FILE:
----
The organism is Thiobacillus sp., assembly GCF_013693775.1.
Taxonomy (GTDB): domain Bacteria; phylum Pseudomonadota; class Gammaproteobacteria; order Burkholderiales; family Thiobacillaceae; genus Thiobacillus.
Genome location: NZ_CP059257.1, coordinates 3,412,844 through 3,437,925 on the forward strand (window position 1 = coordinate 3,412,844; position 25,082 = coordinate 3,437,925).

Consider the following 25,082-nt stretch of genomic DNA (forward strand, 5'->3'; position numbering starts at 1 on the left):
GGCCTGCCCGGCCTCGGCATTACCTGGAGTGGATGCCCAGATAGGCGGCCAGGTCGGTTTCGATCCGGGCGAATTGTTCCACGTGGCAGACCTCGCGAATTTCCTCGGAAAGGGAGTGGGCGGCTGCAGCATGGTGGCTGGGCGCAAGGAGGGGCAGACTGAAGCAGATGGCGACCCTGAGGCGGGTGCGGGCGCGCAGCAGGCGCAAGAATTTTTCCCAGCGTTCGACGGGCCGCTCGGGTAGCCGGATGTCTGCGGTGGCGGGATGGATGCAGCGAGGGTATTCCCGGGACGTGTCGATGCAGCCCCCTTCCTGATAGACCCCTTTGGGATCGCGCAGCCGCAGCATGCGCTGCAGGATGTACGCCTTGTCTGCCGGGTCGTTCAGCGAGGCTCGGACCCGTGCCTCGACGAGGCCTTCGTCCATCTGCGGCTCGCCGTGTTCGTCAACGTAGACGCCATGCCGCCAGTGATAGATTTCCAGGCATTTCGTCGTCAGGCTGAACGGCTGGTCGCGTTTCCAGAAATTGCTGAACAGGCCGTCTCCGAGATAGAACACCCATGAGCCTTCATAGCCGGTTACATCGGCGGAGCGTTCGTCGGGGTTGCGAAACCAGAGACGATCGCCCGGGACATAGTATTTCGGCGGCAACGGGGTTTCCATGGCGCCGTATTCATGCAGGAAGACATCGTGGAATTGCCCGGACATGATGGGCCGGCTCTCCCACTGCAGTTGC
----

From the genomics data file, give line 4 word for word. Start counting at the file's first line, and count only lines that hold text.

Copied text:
Consider the following 25,082-nt stretch of genomic DNA (forward strand, 5'->3'; position numbering starts at 1 on the left):